The Prestiges Kura was initially founded after a visiting Daimyo to the Shonai region took notice of the exceptional water sources there and recommended the founder of the brewery (Heishiro 1st) to begin sake production.
The name Tatenokawa translates as Castle Stream. It is an elaboration of the former name of the local mountains Tateyama (castle mountains), a region that was sprinkled with castles in former times. The brewery is located on a low land plain facing the Sea of Japan on one side and sections of green mountains on the other side. The climate and the land conditions there are ideal for making fine sake, having an abundance of excellent rice fields on the plains, while receiving an endless supply of pristine spring water from nearby mountains Chokkaisan and Gassan.
Tatenokawa follows the lead of 6th generation family owner Jumpei Sato'. Under his calm direction the brewery produce some of the finest sake of Western Japan. Since 2010 they have been making only Junmai Daiginjo. This new direction in their sake production was a way of simplifying sake as a whole to the consumer who might feel overwhelmed by the myriad of sake brewing styles available. The other reasons behind the Junmai Daiginjo path was to emphasise premium quality and to obtain specialised knowledge of this sake style. This has enabled Tatenokawa to take Junmai Daiginjo to new, unknown heights and diversity.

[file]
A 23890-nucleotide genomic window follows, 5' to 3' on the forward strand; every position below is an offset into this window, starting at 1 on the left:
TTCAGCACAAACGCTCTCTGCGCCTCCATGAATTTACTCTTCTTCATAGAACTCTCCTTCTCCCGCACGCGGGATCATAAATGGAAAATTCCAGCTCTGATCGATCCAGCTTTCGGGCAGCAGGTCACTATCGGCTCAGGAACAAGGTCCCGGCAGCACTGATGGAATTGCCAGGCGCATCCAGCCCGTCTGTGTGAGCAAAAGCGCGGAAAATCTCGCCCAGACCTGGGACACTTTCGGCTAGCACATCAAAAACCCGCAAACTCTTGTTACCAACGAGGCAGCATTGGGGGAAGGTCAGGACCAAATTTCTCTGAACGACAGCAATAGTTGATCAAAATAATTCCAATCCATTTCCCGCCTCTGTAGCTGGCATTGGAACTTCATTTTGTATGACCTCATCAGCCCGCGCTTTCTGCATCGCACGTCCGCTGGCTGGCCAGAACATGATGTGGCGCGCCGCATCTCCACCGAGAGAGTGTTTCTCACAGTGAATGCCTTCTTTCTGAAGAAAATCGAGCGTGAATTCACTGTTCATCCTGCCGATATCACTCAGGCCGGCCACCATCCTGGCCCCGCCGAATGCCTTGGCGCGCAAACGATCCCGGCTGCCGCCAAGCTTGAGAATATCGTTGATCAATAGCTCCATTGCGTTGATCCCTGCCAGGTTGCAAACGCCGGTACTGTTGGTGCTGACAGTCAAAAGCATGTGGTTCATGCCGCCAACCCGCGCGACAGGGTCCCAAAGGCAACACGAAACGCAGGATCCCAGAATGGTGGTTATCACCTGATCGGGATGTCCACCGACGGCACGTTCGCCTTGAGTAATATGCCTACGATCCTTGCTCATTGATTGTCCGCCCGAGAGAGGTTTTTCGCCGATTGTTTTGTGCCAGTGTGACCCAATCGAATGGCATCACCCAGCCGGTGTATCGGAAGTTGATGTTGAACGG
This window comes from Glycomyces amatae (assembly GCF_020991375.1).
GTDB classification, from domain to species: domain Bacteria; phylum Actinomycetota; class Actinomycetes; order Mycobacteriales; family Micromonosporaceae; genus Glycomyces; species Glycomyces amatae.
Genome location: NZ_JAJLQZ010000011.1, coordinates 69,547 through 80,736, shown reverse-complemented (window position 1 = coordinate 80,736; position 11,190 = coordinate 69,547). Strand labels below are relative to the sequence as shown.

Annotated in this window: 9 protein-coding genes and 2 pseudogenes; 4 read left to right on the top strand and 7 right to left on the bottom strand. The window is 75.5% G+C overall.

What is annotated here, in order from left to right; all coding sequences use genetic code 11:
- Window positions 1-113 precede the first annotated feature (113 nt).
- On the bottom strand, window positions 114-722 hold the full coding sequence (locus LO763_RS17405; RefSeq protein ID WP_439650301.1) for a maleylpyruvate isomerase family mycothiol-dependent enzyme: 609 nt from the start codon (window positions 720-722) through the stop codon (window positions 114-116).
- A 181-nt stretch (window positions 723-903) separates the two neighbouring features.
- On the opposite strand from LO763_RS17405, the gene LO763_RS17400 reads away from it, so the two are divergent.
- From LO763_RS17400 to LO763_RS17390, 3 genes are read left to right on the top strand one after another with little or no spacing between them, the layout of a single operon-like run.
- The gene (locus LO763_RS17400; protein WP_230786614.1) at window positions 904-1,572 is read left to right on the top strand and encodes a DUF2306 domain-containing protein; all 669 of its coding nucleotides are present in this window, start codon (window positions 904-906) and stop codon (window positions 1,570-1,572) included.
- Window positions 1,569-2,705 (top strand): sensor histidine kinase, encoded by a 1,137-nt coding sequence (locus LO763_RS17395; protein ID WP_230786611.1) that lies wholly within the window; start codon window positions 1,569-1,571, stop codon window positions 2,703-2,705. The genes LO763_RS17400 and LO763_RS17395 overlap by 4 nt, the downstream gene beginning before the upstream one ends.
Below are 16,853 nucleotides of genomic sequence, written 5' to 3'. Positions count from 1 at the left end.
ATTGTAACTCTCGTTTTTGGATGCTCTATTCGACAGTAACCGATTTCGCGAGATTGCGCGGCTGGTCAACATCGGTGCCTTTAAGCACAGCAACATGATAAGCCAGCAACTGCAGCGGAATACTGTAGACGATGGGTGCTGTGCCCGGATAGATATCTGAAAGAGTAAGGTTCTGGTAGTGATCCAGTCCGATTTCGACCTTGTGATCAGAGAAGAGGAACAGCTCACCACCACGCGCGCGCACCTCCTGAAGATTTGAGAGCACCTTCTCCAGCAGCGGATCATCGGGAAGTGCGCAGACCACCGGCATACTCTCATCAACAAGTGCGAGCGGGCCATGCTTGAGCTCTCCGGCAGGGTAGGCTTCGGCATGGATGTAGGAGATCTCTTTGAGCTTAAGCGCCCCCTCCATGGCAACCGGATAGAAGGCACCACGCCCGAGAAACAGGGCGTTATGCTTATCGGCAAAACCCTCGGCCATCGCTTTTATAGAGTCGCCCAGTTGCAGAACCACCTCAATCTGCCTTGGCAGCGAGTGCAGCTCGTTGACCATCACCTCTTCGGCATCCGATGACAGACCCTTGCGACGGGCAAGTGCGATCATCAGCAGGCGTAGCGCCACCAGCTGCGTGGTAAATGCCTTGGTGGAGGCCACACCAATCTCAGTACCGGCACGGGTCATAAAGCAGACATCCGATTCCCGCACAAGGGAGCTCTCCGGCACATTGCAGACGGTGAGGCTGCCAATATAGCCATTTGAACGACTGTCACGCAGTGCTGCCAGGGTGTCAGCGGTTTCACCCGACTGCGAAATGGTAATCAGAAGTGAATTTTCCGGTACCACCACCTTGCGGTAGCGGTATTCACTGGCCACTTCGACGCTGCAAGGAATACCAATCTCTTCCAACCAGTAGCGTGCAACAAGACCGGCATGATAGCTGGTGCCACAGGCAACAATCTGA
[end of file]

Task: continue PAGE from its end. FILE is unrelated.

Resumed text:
Takeshi Sato the current Toji (Brewmaster) achieves an astonishing variety of character in his sake, given the thought that all Tatenokawa sake is Junmai Daiginjo, which is made with primarily two different yeast types and two different rice strains. These factors are not limitations as one might think. Sato san manages to produce an array of complex, flavor profiles, based on brewing skill. The importance of carful rice polishing and charcoal filtration becomes amplified in his output of fine Junmai Daiginjo.
For most of their sake production, they use two local rice verities Dewasansan and Miyama Nishiki. Although Tatenokawa is not certified organic, most of the sake rice that they receive from their famers in Shonai is made without pesticides and chemical fertilisers. It takes a lot of skill and experience to grow sake rice this way, in part because the sake rice grains are larger than table rice grains which makes them more prone invasion by natural pests.
For more info - tatenokawa.com